Example 6: 100 phr PHBV (8%HV, Mw—895 K) powder was blended with 1 phr Boron nitride in a Papenmeier high speed mixer followed by addition of 10 phr Santicizer 430 polyester polymeric plasticizer under continuous agitation. After 5 minutes, 30 phr of PCL Tone 787P (Union Carbide) granules were added under agitation. The powder/granule mixture was then fed into a Betol single screw extruder (25 mm; L/D=20) operated at 40 rpm using a temperature profile from 150 to 180° C. and a screw speed of 40 rpm, and fitted with a 4 mm single strand die. The extrudate was cooled in a water bath maintained at 60° C+/−5° C. using a thermoregulator and then cut into granules in a pelletizer. The granules obtained had a Mw around 600 K and a MFI(170° C./5 Kg)=4.8 g/10 min. The granules were fed into 15 T Boy injection molding equipment using a temperature profile from 140 to 160° C. and a mold temperature around 55° C. Tensile testing on molded bars (5×2 mm section, 42 mm gauge length, 10 mm:min crosshead speed) gave elongation at break of 515% as molded, 454% after one day and 27% after 60 days. Results are presented in Table 2.

Example 7: 100 phr PHBV (8%HV, Mw=895 K) powder was blended with 1 phr Boron nitride in a Papenmeier high speed mixer followed by addition of 10 phr Santicizer 430 polyester polymeric plasticizer under continuous agitation. After 5 minutes, 40 phr of PCL Tone 787P (Union Carbide) granules were added under agitation. The powder/granule mixture was then fed into a Betol single screw extruder (25 mm; L/D=20), operated at 40 rpm using a temperature profile from 140 to 170° C. and a screw speed of 40 rpm, and fitted with a 4 mm single strand die. The extrudate was cooled in a water bath maintained at 60° C+/−5° C. using a thermoregulator and then cut into granules in a pelletizer. The granules obtained had a Mw around 620 K and a MFI(170° C./5 Kg)=4.3 g/10 min. The granules were fed into 15 T Boy injection molding equipment using a temperature profile from 130 to 150° C. and a mold temperature around 55° C. Tensile testing on molded bars (5×2 mm section, 42 mm gauge length, 10 mm:min crosshead speed) gave elongation at break of 411% as molded, 384% after one day and 335% after 60 days. Results are presented in Table 2.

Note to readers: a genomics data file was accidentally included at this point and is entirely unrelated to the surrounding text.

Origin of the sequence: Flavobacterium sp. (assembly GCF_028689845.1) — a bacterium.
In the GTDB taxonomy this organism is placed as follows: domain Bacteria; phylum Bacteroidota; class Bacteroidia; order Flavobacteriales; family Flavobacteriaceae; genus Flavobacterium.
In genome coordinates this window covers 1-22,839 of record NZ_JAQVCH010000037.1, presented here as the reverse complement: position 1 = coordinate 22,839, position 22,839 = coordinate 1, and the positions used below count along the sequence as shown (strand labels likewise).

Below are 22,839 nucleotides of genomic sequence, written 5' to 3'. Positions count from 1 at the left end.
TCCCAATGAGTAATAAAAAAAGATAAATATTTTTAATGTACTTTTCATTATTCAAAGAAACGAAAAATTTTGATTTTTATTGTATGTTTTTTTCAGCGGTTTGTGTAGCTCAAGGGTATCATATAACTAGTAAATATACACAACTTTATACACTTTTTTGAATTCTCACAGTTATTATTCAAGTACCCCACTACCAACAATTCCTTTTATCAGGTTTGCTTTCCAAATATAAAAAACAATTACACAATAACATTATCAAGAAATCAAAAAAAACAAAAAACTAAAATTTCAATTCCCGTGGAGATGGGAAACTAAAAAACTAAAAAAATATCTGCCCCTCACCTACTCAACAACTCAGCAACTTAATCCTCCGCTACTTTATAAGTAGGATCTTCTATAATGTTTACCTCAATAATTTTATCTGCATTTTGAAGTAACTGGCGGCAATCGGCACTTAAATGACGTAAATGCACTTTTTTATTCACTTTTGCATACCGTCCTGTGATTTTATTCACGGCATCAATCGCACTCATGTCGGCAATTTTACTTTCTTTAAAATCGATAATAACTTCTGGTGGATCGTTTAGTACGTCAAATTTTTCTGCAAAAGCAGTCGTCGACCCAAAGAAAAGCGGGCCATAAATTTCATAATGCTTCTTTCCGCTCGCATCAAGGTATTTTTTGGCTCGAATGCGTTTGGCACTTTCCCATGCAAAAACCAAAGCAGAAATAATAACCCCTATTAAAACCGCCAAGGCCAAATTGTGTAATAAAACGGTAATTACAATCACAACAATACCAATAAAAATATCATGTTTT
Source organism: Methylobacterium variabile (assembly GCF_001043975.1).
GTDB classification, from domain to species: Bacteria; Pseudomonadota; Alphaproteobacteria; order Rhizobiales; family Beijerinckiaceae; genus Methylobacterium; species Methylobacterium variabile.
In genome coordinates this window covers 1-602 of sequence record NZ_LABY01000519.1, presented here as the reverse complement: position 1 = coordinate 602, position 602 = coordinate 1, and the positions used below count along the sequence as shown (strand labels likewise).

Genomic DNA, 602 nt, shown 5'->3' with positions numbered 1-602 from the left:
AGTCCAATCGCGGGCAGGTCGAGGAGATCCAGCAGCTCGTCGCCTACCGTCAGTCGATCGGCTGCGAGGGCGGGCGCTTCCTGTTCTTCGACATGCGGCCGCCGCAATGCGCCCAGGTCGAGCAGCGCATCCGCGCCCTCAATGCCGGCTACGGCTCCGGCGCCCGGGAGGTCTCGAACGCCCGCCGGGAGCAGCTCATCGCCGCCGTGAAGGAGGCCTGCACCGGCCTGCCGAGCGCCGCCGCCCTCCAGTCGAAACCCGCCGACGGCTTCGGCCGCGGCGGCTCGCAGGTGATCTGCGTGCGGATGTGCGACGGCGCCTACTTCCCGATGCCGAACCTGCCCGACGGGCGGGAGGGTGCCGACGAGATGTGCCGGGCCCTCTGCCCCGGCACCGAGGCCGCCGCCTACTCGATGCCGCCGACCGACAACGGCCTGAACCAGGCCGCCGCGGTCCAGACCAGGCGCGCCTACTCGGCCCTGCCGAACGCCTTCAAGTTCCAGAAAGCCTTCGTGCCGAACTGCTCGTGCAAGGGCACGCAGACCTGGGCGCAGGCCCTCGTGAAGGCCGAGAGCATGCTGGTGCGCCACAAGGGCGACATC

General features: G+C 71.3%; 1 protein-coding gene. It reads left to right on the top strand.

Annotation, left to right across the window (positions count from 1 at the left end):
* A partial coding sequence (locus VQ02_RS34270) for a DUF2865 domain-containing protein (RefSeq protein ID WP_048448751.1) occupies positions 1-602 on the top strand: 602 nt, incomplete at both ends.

Example 8: 100 phr PHBV (8%HV, Mw=895 K) powder was blended with 1 phr Boron nitride in a Papenmeier high speed mixer followed by addition of 10 phr Santicizer 430 polyester polymeric plasticizer under continuous agitation. After 5 minutes, 50 phr of PCL Tone 787P (Union Carbide) granules were added under agitation. The powder/granule mixture was then fed into a Betol single screw extruder (25 mm; L/D=20) operated at 40 rpm using a temperature profile from 140 to 170° C. and a screw speed of 40 rpm, and fitted with a 4 mm single strand die. The extrudate was cooled in a water bath maintained at 60° C+/−5° C. using a thermoregulator and then cut into granules in a pelletizer. The granules obtained had a Mw around 600 K and a MFI(170° C./5 Kg)=5.4 g/10 min. The granules were fed into 15 T Boy injection molding equipment using a temperature profile from 130 to 150° C. and a mold temperature around 55° C. Tensile testing on molded bars (5×2 mm section, 42 mm gauge length, 10 mm:min crosshead speed) gave elongation at break of 417% as molded, 379% after one day and 348% after 60 days. Results are presented in Table 2.

Example 9: 100 phr PHBV (8%HV, Mw=895 K) powder was blended with 1 phr Boron nitride in a Papenmeier high speed mixer followed by addition of 10 phr Santicizer 430 polyester polymeric plasticizer under continuous agitation. After 5 minutes, 70 phr of PCL Tone 787P (Union Carbide) granules were added under agitation. The powder/granule mixture was then fed into a Betol single screw extruder (25 mm; L/D=20), operated at 40 rpm using a temperature profile from 140 to 160° C. and a screw speed of 40 rpm, and fitted with a 4 mm single strand die. The extrudate was cooled in a water bath maintained at 60° C+/−5° C. using a thermoregulator and then cut into granules in a pelletizer. The granules obtained had a Mw around 610 K and a MFI(170° C./5 Kg)=4.8 g/10 min. The granules were fed into 15 T Boy injection molding equipment using a temperature profile from 130 to 140° C. and a mold temperature around 40° C. Tensile testing on molded bars (5×2 mm section, 42 mm gauge length, 10 mm:min crosshead speed) gave elongation at break of 284% as molded, 279% after one day and 270% after 60 days. Results are presented in Table 2.

TABLE 2